Scam Alerts

This page displays information on recent scams targeting Oregon lawyers, firms and courts that have been reported to the OSB. Details and links are provided below and new information will be added as received.

To report a new scam, please call us or send a detailed email to

Oregon State Bar Referral Services Scam – September 2020
Some OSB members have received an email message with the subject line "I was referred to you by the Bar Referral Services. Do advise if your firm handles Litigation Cases." The email is a scam. The bar's referral service makes referrals only to its panel members, and those lawyers receive an email confirmation whenever a referral is made.

Oregon State Bar Dues Scam – January 2020
Numerous Oregon State Bar members have received an email that appears to come from the OSB, with a link to pay 2020 dues. The link embedded in the email address is “” To pay your fees, or check OSB status, you can log in to your password-protected dashboard on the Oregon State Bar website at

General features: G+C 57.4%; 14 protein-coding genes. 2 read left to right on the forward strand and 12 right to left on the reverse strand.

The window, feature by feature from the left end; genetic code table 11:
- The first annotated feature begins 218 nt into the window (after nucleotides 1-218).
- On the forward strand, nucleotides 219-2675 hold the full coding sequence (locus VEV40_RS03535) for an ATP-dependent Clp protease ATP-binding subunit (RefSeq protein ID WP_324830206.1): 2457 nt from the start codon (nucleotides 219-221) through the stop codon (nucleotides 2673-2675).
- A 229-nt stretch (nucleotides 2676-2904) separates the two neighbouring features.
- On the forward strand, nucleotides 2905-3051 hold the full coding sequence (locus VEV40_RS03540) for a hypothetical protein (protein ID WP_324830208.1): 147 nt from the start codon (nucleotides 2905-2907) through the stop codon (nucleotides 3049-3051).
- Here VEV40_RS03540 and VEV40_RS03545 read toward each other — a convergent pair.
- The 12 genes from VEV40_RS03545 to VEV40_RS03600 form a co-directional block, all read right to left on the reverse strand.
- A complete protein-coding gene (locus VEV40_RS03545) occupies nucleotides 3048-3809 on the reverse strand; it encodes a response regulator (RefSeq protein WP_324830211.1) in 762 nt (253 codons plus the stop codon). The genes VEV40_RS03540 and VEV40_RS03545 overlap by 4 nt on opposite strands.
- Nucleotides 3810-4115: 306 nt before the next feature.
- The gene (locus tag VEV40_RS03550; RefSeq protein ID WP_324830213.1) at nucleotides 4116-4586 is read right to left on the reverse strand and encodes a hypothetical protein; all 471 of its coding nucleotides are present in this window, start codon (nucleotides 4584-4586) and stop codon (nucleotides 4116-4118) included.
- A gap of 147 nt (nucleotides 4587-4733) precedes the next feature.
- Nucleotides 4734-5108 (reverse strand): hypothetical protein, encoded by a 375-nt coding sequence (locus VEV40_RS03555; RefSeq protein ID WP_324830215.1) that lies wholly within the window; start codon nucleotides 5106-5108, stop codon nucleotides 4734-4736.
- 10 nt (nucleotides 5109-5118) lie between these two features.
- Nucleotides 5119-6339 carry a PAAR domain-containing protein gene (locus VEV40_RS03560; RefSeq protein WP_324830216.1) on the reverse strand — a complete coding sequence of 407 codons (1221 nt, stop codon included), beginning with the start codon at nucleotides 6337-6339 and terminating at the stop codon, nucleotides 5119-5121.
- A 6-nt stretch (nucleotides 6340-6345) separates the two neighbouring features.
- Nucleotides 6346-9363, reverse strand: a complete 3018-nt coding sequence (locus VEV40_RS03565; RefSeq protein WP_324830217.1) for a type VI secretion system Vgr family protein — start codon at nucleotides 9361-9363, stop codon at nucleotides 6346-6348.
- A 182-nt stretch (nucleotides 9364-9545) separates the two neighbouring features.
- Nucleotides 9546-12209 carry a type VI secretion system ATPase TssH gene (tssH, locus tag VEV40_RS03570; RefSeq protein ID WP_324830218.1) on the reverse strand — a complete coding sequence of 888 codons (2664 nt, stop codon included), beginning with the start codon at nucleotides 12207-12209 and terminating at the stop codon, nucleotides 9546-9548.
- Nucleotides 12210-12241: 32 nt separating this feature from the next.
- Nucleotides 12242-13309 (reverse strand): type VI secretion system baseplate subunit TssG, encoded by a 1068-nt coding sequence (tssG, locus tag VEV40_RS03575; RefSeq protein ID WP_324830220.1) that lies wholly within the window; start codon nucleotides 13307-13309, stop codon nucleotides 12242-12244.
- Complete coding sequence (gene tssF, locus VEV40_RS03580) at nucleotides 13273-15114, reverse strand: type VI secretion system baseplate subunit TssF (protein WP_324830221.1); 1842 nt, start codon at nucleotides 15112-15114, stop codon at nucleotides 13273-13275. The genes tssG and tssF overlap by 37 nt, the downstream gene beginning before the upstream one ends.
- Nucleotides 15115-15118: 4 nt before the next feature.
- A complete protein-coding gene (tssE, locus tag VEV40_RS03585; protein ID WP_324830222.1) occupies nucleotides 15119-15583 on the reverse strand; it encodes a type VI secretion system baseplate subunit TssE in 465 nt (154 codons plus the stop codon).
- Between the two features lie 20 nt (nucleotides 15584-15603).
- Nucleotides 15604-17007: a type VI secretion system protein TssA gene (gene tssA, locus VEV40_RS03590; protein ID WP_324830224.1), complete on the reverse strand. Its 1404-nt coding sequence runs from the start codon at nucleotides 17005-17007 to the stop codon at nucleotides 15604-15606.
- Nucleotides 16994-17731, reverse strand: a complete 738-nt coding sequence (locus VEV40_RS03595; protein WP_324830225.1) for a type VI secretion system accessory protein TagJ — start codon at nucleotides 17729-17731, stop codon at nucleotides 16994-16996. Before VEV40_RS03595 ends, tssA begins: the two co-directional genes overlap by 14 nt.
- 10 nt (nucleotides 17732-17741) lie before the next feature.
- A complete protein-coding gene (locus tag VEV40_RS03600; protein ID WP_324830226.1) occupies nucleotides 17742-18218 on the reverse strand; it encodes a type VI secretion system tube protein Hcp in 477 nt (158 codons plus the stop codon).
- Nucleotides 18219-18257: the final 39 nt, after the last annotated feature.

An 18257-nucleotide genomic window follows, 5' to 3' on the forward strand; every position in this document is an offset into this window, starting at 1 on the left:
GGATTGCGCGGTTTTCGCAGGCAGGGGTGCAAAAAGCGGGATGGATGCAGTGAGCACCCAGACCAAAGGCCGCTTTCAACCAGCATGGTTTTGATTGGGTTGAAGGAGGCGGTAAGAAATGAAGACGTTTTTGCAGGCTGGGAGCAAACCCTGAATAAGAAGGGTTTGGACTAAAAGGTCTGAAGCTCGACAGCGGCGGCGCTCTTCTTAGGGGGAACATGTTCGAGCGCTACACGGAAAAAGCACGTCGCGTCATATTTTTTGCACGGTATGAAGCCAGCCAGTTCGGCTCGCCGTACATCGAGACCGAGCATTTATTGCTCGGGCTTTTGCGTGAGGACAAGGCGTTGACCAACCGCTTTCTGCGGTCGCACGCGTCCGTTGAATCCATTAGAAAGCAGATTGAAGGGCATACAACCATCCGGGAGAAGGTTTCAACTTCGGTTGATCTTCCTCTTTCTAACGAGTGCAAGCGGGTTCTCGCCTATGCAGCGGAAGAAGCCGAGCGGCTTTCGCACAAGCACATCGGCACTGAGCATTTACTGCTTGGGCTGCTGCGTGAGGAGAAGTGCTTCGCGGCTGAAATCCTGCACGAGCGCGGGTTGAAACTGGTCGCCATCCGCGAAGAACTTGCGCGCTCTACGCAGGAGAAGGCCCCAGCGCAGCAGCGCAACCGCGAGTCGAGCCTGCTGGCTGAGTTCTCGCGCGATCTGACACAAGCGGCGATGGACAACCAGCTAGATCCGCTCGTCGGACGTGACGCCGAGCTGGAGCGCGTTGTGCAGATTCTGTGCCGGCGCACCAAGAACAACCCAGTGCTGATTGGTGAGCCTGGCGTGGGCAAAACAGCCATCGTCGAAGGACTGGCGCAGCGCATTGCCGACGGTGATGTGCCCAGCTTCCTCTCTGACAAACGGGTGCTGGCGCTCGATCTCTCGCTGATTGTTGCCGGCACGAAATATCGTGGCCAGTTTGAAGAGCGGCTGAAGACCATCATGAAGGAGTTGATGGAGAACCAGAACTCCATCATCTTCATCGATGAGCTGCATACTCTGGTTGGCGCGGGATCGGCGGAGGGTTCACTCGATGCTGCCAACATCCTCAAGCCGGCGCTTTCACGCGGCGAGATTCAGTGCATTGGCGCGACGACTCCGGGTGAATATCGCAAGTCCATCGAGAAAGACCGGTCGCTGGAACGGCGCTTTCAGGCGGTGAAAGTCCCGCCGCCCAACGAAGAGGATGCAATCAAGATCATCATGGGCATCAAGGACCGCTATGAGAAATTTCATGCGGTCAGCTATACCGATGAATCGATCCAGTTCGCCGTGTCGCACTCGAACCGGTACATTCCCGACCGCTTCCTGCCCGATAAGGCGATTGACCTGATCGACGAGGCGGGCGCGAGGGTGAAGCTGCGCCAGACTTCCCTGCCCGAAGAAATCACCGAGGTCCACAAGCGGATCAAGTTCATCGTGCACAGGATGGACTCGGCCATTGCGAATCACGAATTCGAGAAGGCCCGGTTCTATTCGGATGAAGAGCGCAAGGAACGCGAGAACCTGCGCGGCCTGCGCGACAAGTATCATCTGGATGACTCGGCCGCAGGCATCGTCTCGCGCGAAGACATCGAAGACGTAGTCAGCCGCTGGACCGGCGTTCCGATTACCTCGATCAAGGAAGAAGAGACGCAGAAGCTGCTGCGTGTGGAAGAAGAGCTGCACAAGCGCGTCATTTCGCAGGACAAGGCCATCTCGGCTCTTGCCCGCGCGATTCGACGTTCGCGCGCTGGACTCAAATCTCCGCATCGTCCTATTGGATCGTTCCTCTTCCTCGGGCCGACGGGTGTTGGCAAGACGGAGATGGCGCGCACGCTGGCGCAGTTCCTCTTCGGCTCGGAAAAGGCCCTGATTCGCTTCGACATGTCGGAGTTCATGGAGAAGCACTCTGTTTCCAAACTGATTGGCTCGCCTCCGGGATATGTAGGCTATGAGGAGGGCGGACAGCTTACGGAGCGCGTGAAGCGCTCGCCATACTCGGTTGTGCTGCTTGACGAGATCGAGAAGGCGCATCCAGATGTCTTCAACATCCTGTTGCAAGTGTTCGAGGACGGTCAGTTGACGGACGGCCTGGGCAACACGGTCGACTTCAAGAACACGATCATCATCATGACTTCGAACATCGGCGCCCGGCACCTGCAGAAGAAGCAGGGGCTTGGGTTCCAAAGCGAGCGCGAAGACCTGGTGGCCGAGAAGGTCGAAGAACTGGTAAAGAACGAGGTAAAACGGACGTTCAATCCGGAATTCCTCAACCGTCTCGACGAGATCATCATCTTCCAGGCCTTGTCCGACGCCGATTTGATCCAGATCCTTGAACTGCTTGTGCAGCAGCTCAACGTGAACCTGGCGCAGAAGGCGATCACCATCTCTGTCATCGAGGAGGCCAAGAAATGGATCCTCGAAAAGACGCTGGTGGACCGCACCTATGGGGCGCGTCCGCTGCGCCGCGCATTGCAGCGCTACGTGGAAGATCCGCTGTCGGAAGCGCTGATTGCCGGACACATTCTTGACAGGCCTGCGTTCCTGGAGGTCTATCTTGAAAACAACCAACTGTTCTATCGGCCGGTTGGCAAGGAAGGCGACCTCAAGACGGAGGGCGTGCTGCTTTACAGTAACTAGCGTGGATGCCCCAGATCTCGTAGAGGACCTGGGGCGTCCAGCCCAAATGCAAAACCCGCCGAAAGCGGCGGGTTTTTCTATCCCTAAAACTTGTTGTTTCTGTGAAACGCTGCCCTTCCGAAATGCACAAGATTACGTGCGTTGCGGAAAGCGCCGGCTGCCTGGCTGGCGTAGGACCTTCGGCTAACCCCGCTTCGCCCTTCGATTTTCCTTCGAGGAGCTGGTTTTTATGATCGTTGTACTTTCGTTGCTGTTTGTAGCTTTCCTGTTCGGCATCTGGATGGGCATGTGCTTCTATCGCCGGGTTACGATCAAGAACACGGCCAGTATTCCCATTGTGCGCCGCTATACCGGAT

Cashier's Check Scam -- November 2019
An OSB member has reported that a version of the “cashier’s check” scam targeting lawyers is active in Oregon. This one involves a supposed client needing help collecting a settlement check related to employment discrimination. Although the Oregon lawyer who reported this did not proceed beyond a simple email exchange, the Florida bar has details on the full extent of the scam on its website:

Email Phishing – October 2019
A member has reported a probable scam from a person claiming to need a personal injury lawyer following a fall in a hospital parking lot. The person claims to have sent documents to the targeted lawyer’s office.

Email Phishing – July 2019
Oregon Judicial Department (OJD) email system was compromised in a phishing attack in mid-July. Exercise caution in clicking on unknown links and verify the origin of emails, even from recognized sources. More information here:

Employment Scam
At least one Oregon firm had a job applicant who had used a national company to create a fictitious but fairly sophisticated employment history. The fabrications included fake law firm web sites to represent previous employers listed on a resume, and live people answering phones to provide the references. The firm caught the scam, but it raised concerns about client vulnerability if these scams are successful. For more information, research the growing “fake job reference” industry.

For timely updates on scams in Oregon, including an archive of recent scams, see the Department of Justice’s resource page here: